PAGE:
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Review Round-up: 5 Books I Liked

Jeff Norton on "10 Inventions I'm Still Waiting For"

MetawarsScience Fiction makes a lot of promises, and while the genre has spawned some impressive innovations like mobile phones (remember Captain Kirk’s flip-phone style “communicator”?) and space travel (Jules Verne, Georges Lumiere), we’re still impatiently waiting for some of sci-fi’s boldest innovations:

Flying Cars.  "Blade Runner" wowed us with these roadless motors, "The Fifth Element" teased us with flying yellow cabs, and the new ‘Total Recall’ reboot keeps the flame alive, but alas, our four wheels are still stuck to the ground while our dreams of leaving the M25 far below are just that, dreams.

Transporter Beams. It’s not just airports that are a hassle, but the whole flying experience has become a bit of a chore. What we need is point-to-point transporter beams, Scotty. What we’ve got is scratch-card selling discount airlines.

Time Machine. First popularised by H.G. Wells in his 1895 book, "The Time Machine", this handy invention has had over a hundred years to get invented. We all know this would be handy, whether for going back in time to kill Hitler or simply to keep from locking yourself out of the flat, or perhaps travelling forward to tourist the future. But this stalwart of sci-fi seems destined to be confined to the fiction… unless of course we can hop the DeLorean and fetch it from the future.

Moon Bases. When James Bond went sci-fi in "Moonraker", to paraphrase President Kennedy, he chose to go to the moon. Why? The moon is cool. It hangs up there in the sky like a reliable, but uncommunicative old friend. Why can’t we have a base there; maybe even a lunar Centre Parcs? The weather can’t be any worse than Cornwall, and it’s a lot closer than Mars.

Transforming Robots. Sure, robots have automated many parts of our lives, but sadly they’re often stuck doing single-duty jobs. Not until we have cars and planes transforming into our own robotic bodyguards will we feel confident to tell the dodgy neighbours to keep it down.

Robotic Maids. Is there any of us who don’t believe that a flat could be cleaner? If "The Jetsons" can have Rosie the Maid, why can’t we have robot that’s not afraid to lift the loo seat? File under: just saying.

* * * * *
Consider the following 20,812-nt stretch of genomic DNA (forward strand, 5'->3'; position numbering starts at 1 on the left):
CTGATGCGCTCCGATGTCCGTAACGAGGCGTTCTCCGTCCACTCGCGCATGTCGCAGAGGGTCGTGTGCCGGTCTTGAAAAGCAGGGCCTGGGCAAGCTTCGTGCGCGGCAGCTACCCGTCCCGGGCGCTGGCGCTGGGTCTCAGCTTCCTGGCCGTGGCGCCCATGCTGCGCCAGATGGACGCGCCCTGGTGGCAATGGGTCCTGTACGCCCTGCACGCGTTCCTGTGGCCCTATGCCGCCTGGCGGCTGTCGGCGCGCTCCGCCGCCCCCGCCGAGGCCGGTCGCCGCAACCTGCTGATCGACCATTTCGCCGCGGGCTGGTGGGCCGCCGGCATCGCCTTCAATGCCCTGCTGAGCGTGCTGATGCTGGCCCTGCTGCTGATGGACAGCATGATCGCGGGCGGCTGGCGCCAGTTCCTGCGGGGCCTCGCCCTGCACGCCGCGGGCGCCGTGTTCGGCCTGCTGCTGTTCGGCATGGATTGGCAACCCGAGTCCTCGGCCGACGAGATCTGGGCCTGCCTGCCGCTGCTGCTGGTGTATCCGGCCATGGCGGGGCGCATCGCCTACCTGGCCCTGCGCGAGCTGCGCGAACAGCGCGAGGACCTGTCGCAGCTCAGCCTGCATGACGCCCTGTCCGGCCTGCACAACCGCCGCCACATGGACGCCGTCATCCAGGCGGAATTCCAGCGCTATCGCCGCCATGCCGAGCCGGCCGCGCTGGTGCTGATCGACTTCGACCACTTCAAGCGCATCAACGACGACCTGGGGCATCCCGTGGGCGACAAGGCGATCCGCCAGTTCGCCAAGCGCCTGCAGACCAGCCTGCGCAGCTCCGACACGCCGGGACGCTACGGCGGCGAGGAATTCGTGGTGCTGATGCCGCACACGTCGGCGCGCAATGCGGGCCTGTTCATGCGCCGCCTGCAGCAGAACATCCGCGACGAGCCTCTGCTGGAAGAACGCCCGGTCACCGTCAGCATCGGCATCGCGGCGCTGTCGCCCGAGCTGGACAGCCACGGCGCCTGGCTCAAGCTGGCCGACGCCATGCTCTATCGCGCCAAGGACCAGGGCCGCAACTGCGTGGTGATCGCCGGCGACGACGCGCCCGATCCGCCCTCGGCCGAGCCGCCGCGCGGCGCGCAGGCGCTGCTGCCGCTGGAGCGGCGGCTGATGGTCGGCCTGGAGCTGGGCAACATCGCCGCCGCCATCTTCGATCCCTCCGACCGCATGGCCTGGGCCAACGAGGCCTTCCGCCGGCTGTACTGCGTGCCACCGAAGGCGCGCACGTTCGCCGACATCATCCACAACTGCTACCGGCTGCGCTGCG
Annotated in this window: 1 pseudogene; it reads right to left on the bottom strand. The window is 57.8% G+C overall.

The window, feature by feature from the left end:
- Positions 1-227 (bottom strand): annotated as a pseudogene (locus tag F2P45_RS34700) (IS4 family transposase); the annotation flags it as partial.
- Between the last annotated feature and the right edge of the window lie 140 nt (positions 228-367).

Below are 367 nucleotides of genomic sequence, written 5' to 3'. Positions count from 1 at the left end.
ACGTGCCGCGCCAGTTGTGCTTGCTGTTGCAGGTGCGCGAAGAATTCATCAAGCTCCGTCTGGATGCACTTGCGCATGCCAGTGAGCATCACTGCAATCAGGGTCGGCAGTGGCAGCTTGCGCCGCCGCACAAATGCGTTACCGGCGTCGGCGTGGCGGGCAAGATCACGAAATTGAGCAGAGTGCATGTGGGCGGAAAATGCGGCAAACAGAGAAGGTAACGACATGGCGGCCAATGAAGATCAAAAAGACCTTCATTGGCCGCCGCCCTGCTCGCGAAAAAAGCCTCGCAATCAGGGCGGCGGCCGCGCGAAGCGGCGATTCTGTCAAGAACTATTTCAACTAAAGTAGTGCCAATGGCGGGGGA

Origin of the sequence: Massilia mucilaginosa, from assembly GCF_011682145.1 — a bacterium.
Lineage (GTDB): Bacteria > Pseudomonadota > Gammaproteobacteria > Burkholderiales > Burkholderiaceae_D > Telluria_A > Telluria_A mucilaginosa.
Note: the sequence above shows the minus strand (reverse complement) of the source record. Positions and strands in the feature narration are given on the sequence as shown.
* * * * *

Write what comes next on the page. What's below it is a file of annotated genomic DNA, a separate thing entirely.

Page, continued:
Digital Immortality. ‘MetaWars’ offers a digital solution to over-population; “Uploading” people into a virtual world, allowing them to live forever and be visited by loved ones. The catch? The process kills the physical body, so you have to die to live forever. Bummer. [Editor's note: my favourite scene in MetaWars is when the young protagonist has a long and awkward chat with his 'uploaded' grandmother. It is wonderfully stilted, like a chat with a ghost...]

Miniaturization. This has got to be next evolution of flat-pack furniture; a way to deal with small flats. If we could shrink our belongings – like that pile of CDs you can’t bare to part with – we could all open up a lot more living space. Plus, a la "Inner Space", if we achieve medical-miniaturization, we could send teams of tiny doctors into our body to patch us up from the inside. And just think of the possibilities when it comes to childcare. Kids getting on your nerves? Honey, I shrunk the kids.

“Tea, Earl Grey, Hot.” Those nifty Nespresso machines are the coffee cousin to Captain Picard’s wall-based tea making wonder. Until a hot cuppa instantly materializes out of thin air, human progress will remain stuck in second gear.

Hoverboards. Supposedly manufactured by Mattel in the "Back to the Future" sequel, director Robert Zemeckis even joked that the toy company had the technology but wouldn’t release the floating boards over health and safety concerns. Until the regulations are relaxed, we’ll just have to wait to pluck a little girl off of her pink hoverboard and zoom through Hill Valley’s main street.


Jeff Norton is the author of MetaWars: Fight for the Future (Orchard Books), a filmmaker, and the founder of Awesome, a creative incubator. Poke him at his website, Facebook page or on Twitter

Mr. Norton has dropped by previously to discuss the need to ask "what if?".